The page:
For this reason, don’t dwell on the negative aspects of your time there, or criticise the way things are run, even if they ask you for details. No one really wants criticism, no matter how constructive.


Unless your boss is expecting you to resign, your decision may come as a surprise. They may get emotional or even confrontational, when it is more important than ever to stick to your prepared comments.


The boss may by now no longer see you as a team player and may even feel betrayed. Once again, stick to your pre-prepared comments and try not to rise to the challenge. Speak in measured tones, maintain eye contact, and regulate your breathing.


Always leave the meeting on a good note and be as co-operative as possible. Stress that you will hand over any uncompleted work to the best of your ability, and arrange your work so that your replacement can pick up where you left off with a minimum of delay. People remember both the first and last impression you make on them


A written letter of resignation always gives you more time to prepare what you want to say and gives you greater control of your message. Use this opportunity constructively.

In its simplest form, a resignation letter should only include the following information: name, date, the person it is addressed, notice of termination of employment, when this is effective from and finally, your signature.

For example:

Dear <recipient’s name>,
As requested by my contract of employment I hereby give you weeks’ notice of my intention to leave my position as <your job title>.
I wish both you and <the name of your employer> every good fortune. I would like to thank you for having me as part of your team.
Yours sincerely,
<Your name and signature>


92% of accepted counter-offers are not employed by the same employer 14 months later.

Be prepared for a counter-offer, and consider it seriously. You may be offered the very things you are hoping to get by switching jobs, such as a higher salary, a move to another location, a step up the career ladder.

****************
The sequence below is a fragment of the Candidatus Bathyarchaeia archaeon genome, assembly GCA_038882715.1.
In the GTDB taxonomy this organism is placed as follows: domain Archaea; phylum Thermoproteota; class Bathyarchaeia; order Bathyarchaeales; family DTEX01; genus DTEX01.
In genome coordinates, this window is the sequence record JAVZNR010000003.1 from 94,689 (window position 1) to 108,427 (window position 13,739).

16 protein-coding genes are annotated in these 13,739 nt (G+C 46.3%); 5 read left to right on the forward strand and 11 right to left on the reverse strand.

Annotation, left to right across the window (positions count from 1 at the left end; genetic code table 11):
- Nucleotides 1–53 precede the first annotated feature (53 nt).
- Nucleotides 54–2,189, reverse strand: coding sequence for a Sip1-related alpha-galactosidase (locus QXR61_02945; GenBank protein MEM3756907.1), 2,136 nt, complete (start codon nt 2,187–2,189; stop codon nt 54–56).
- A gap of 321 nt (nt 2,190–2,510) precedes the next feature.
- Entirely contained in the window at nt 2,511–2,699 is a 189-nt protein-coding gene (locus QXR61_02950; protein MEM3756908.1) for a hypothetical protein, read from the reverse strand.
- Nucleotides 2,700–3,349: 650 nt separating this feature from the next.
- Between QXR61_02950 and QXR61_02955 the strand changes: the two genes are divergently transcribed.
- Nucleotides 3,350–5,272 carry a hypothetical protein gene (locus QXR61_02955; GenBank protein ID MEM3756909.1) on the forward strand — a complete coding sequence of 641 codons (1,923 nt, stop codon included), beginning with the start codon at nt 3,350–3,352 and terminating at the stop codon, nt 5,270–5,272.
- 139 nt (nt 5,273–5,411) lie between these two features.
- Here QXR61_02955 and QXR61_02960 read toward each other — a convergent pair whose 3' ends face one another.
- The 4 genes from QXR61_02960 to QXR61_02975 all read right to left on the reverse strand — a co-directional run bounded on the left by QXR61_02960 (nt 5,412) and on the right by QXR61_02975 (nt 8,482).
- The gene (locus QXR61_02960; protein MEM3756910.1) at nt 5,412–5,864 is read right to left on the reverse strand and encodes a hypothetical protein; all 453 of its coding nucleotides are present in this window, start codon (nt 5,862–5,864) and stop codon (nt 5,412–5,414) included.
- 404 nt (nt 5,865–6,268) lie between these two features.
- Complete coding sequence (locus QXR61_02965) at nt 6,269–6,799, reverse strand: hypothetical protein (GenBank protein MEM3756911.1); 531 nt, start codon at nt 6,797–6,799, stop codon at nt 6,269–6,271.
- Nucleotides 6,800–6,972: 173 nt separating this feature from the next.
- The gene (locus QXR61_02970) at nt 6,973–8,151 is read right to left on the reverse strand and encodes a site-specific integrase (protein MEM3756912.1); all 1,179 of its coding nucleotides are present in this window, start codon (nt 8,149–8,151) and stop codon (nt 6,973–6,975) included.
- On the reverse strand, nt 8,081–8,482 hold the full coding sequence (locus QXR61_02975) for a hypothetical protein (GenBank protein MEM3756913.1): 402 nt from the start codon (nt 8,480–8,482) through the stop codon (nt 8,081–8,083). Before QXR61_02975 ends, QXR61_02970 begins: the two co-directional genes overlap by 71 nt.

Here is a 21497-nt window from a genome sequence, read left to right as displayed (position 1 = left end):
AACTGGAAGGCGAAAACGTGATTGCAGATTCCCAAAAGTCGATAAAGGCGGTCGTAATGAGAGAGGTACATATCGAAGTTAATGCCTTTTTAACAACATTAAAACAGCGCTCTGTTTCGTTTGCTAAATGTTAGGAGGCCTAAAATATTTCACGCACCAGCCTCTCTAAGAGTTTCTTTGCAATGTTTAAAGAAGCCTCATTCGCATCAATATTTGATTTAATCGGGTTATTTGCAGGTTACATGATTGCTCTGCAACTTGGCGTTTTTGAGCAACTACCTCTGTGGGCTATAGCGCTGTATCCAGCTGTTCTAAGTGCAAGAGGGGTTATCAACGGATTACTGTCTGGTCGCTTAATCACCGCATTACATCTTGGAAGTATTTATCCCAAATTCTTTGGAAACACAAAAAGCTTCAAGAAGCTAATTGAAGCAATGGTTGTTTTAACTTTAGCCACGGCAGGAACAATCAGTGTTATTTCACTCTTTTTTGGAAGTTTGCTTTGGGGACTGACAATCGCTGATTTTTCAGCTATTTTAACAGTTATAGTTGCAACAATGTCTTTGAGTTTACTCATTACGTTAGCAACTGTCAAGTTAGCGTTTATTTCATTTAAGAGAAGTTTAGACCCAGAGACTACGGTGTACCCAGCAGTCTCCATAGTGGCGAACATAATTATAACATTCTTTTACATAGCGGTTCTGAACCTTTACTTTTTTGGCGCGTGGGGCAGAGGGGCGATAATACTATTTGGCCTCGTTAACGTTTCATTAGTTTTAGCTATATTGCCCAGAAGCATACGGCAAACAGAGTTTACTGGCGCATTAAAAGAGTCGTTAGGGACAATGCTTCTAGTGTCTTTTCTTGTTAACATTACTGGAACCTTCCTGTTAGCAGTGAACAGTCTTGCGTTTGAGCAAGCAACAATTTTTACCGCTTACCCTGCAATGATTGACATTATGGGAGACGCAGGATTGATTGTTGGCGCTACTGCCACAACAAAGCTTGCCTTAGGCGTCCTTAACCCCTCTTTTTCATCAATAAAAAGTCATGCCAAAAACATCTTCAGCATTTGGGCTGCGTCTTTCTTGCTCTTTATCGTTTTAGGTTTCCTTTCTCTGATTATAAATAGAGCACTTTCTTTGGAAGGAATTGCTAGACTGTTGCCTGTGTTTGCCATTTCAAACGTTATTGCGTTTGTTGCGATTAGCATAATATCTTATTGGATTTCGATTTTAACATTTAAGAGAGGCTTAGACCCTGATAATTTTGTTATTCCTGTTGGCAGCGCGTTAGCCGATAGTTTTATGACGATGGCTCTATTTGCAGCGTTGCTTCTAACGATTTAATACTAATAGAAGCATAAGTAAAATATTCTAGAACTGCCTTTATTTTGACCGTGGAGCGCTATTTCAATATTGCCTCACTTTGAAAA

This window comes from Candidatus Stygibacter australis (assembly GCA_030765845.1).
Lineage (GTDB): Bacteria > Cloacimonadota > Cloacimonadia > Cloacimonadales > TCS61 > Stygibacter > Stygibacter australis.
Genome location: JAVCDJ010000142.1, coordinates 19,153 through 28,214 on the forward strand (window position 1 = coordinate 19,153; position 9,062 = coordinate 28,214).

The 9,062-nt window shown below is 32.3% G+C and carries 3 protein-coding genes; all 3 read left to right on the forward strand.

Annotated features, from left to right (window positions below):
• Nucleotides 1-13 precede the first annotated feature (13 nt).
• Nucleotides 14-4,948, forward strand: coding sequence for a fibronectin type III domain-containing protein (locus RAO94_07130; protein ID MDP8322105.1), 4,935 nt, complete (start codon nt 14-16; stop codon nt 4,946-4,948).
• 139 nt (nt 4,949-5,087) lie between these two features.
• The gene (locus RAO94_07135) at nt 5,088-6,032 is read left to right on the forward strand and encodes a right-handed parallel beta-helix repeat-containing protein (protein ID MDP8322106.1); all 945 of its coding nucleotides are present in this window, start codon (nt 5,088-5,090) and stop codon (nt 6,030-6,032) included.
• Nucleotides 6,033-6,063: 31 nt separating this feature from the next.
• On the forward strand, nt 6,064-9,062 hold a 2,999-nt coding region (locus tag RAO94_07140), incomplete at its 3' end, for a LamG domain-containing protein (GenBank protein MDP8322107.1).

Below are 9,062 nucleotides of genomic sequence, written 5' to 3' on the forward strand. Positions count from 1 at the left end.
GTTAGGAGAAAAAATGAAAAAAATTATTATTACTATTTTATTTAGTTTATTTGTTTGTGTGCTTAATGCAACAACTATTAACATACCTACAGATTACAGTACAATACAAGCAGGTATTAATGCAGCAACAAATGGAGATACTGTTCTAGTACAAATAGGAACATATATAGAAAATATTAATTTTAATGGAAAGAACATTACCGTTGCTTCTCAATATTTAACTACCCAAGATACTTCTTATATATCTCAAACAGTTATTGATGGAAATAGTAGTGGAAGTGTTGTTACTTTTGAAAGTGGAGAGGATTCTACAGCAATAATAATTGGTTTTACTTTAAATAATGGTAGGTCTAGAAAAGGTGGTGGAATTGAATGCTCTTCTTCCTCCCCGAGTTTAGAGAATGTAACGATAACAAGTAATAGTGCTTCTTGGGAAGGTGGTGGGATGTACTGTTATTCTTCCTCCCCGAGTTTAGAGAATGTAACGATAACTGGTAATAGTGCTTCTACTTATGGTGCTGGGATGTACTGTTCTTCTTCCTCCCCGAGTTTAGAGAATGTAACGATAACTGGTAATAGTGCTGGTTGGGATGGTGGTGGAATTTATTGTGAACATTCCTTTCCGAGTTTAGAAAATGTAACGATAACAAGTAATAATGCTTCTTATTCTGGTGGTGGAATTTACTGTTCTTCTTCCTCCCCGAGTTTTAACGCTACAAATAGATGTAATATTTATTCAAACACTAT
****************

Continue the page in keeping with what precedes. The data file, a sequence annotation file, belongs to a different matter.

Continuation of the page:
When considering a counter-offer, review your list of reasons for resigning, and ask yourself:

  • is this what you really want?

  • has anything changed?

  • why did you take the decision to resign in the first place?

  • does this offer address all of your reasons for resigning?


Importantly, consider whether you will have the same standing within the company. The boss may now be doubtful of your 100% commitment to the firm, so perhaps it would be better to move on.

If you decide to accept a counter-offer this may mean disappointing your prospective employers. If so, how will this affect your integrity with them? Again, you never know when you may have to deal with them in the future.


Give proper notice
Make sure that you’ve at least the required amount of notice of your intention to leave. This period should be stated in your contract or in the Company handbook. If your contract doesn’t define a notice period, you should assume that you need to provide 4 weeks’ notice.

Take what’s owed to you
Work out what leave entitlements, bonuses, commission payments or outstanding salary are owed to you and negotiate a fair settlement.

Make the handover as smooth as you can
Make sure that you’ve completed any outstanding tasks and participated in the smooth handover of any unfinished work. Try to leave your tasks in good order so your replacement can pick up where you left off relatively easily; if you leave a shambles for them to clean up they will curse your name. Ensure that your boss knows that you’ve actively participated in this process and that you have been as co-operative as possible

Don’t burn your bridges
Take time to speak to all of your colleagues and associates. Give them support and make positive comments about their contribution to your time there. Try to remain in touch, because again, you never know when they’ll play a role in your personal and career development in the future.